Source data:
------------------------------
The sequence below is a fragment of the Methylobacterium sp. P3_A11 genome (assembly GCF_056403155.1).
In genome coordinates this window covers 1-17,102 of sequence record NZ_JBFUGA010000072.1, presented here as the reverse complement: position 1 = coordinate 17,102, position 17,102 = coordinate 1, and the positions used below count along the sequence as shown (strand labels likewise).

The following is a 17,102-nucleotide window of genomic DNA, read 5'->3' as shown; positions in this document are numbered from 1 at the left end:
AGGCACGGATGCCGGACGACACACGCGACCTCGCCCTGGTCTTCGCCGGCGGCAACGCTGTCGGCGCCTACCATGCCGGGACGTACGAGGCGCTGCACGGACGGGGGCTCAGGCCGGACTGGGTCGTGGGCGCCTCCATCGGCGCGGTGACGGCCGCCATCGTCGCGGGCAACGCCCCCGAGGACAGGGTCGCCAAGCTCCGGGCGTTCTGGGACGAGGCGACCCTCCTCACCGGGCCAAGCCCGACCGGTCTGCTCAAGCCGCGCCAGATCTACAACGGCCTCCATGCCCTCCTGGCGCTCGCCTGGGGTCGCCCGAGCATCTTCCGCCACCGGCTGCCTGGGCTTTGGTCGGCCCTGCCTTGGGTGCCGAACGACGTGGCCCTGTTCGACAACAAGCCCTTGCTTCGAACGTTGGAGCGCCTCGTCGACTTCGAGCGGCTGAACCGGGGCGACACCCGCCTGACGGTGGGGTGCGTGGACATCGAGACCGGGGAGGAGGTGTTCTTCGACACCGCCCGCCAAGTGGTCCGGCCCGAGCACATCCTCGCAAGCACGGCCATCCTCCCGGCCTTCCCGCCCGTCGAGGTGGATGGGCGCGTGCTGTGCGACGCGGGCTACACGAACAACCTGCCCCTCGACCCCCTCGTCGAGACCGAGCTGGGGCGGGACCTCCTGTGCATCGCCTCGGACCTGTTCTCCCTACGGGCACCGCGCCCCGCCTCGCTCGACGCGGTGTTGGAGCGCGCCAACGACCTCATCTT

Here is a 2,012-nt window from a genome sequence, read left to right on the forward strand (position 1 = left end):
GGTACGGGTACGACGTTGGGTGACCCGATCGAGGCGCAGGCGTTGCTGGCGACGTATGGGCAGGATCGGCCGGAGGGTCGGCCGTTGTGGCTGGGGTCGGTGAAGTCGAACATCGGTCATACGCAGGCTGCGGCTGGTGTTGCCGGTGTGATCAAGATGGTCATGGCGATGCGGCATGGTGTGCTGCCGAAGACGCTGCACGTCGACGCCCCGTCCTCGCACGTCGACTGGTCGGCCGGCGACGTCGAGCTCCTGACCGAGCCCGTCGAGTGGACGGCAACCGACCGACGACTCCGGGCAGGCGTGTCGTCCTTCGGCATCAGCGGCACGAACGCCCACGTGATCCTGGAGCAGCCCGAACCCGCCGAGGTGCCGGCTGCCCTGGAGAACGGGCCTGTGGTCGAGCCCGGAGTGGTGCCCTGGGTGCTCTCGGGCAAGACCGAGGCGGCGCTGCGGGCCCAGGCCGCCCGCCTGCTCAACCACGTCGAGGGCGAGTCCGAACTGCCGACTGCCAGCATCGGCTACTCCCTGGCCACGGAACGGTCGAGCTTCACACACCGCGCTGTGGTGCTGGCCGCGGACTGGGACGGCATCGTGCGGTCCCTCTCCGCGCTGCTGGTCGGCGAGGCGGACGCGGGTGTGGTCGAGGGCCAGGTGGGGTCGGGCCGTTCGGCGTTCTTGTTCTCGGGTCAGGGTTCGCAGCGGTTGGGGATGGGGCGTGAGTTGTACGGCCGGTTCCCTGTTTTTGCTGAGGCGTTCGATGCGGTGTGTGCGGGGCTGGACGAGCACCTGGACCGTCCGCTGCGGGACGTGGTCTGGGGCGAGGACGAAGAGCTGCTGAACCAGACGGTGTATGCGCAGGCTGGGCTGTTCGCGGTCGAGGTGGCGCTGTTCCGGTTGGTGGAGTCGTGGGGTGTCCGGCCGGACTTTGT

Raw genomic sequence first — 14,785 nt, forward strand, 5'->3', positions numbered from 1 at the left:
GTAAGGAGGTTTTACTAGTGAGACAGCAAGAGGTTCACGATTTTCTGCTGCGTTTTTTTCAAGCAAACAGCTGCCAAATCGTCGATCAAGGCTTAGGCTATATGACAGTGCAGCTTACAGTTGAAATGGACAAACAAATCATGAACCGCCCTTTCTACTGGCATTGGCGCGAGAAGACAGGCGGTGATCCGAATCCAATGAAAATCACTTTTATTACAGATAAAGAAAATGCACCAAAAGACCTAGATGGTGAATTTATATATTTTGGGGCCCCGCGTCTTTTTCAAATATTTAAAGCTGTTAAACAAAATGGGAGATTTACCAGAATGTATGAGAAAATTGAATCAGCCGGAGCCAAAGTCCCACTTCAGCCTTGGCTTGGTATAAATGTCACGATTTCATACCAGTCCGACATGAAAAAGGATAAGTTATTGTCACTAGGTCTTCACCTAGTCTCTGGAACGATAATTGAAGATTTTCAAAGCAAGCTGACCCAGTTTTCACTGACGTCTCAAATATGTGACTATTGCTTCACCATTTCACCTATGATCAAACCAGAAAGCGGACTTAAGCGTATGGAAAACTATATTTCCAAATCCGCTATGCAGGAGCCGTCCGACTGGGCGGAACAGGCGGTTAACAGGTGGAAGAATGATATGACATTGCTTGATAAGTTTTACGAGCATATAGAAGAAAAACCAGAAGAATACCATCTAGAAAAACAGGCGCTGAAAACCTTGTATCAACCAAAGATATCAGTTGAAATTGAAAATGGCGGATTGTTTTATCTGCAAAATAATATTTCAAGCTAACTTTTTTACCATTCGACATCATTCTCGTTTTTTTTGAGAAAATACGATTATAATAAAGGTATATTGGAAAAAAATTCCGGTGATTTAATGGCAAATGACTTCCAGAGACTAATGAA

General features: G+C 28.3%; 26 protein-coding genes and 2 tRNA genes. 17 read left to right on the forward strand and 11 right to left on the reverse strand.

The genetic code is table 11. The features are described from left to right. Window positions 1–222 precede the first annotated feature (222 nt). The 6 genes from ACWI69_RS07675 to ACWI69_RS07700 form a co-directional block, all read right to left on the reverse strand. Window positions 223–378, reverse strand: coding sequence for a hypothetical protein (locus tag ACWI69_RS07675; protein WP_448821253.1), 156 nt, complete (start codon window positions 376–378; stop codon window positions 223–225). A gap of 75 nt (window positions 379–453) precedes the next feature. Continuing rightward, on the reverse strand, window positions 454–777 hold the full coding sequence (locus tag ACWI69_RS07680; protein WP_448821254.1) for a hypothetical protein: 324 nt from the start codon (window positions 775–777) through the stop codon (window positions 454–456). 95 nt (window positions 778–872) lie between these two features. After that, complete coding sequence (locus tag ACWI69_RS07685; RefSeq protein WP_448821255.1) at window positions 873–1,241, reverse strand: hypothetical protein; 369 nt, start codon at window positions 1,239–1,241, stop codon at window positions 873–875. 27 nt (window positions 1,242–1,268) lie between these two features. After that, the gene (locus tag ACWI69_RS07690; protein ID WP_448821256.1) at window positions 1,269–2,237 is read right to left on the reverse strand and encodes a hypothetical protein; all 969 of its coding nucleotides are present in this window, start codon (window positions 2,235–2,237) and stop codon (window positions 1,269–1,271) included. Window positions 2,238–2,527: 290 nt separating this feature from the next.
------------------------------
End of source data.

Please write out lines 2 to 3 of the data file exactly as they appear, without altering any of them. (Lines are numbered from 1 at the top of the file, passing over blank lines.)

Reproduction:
In genome coordinates this window covers 1-17,102 of sequence record NZ_JBFUGA010000072.1, presented here as the reverse complement: position 1 = coordinate 17,102, position 17,102 = coordinate 1, and the positions used below count along the sequence as shown (strand labels likewise).

The following is a 17,102-nucleotide window of genomic DNA, read 5'->3' as shown; positions in this document are numbered from 1 at the left end: